|Statewide crashes involving deer decline|
|Written by Katie Klein, Daily Vidette Reporter|
|Monday, 07 November 2011 21:04|
The Illinois Department of Transportation and the Illinois Department of Natural Resources announced in late October that crashes between vehicles and deer declined in the year 2010.
There were 17,135 deer-vehicle accidents reported last year, almost 2,000 less from 2009, and the lowest total in over ten years.
Creating awareness has been one of the key factors in the decline, explained Josh Kauffman, IDOT spokesperson.
“IDOT had partnered with IDNR to help educate drivers during the fall season when deer really start to move around a lot,” Kauffman said.
According to IDOT’s website, accidents involving deer were responsible for 10 fatalities last year, which is a slight increase from 2009. Injuries involving collisions with deer decreased from 708 in 2009 to 634 in 2010.
“The encouraging news is that collisions with deer in Illinois continue to decline. We remind all motorists to take the proper steps so the trend continues,” Ann Schneider, acting transportation secretary, said in an IDOT news release.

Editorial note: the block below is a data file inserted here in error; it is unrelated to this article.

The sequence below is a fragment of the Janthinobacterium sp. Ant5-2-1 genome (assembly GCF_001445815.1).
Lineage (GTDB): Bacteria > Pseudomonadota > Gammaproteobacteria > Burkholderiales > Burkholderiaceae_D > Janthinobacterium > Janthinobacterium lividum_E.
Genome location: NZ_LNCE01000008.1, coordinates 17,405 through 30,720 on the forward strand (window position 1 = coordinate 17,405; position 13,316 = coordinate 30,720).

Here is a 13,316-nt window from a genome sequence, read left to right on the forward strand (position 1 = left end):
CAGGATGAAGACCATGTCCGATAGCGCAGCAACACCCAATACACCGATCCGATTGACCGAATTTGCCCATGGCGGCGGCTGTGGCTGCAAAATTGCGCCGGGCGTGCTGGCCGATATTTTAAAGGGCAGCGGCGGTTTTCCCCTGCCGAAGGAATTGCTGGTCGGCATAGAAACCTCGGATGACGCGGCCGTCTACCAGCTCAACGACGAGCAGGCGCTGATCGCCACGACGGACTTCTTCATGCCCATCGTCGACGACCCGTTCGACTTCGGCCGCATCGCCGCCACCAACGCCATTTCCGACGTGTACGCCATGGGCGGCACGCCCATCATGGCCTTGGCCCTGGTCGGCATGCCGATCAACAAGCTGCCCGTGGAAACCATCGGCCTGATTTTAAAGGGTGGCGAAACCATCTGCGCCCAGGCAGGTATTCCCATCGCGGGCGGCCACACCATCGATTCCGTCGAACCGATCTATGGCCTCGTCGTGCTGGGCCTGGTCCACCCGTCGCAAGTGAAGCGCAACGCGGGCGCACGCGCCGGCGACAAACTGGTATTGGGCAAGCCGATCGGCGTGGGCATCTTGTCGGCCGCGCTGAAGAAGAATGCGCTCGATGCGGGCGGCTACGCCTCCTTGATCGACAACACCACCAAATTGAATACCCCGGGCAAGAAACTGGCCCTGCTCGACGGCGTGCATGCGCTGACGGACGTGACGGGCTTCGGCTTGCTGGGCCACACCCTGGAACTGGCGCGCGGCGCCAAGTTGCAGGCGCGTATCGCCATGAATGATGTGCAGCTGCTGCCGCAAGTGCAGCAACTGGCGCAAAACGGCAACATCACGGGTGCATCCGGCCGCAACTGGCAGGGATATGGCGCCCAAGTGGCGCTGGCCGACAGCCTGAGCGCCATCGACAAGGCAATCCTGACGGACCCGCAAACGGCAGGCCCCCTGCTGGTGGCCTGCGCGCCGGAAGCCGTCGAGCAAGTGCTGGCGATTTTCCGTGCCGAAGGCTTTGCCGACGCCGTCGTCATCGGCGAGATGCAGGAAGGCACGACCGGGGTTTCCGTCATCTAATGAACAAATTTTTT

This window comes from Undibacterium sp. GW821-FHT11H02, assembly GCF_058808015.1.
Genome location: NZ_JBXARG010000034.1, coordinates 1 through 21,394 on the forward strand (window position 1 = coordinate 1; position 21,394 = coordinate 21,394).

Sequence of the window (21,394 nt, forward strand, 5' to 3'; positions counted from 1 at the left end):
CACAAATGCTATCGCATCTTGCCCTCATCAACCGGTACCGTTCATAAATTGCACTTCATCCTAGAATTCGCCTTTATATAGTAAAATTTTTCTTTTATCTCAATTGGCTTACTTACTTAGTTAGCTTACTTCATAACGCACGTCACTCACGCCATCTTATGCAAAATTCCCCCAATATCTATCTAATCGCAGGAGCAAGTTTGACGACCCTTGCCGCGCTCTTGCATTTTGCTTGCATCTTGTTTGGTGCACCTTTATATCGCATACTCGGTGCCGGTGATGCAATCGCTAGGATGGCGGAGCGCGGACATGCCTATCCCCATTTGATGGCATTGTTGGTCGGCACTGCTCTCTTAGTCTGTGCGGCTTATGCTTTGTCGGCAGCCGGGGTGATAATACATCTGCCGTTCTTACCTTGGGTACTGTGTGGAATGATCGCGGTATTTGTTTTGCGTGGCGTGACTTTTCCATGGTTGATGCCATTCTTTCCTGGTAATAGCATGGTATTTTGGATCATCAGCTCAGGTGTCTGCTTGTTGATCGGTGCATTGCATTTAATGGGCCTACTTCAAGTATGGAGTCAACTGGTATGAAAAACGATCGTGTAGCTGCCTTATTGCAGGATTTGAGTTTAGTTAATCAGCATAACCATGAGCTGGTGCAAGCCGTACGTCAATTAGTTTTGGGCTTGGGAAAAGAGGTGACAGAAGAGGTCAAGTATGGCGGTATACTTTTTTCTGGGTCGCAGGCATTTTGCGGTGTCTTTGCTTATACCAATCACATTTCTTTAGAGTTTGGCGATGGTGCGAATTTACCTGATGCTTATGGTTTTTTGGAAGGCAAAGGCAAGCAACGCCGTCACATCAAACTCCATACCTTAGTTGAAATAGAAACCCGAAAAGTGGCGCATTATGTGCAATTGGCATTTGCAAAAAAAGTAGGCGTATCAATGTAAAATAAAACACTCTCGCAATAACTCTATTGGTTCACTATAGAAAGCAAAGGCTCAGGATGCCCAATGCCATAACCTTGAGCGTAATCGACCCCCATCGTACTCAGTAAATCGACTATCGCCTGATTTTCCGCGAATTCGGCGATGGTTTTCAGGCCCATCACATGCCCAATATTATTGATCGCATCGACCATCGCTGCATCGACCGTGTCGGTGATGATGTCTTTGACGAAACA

The top three counties for deer related accidents in 2010 were Peoria with 458 accidents, Madison with 475 and Cook with 562 collisions.
Cook County has an extensive road map, explained Kauffman, which easily makes it one of the top counties for deer-related accidents.
“It’s always a good idea to get yourself in a defensive driving frame of mind at this time of year when deer are most active,” Marc Miller, IDNR director, said in the news release.
IDOT includes tips for motorists on its website that include staying cautious at dusk and dawn, keeping track of area where deer are usually spotted and flashing headlights and honking the horn to encourage the deer to move.
If an accident involving deer does take place, the driver should contact local, county or state law enforcement to report the incident.
By law, Illinois requires all accidents resulting in at least $1,500 in damages to be reported to police.
Those involved in an accident can take possession of the deer without having to obtain a tag only if the animal is not taken to a taxidermist or tannery.
If a driver decides to keep the deer, they must keep a personal record of the date the animal was claimed, the sex of the deer, where the collision took place and the place where the deer or deer parts are being stored.
This information must be provided to investigating law enforcement that are looking into the accident.
For more information and tips on how to avoid vehicle-deer collisions, visit dot.state.il.us.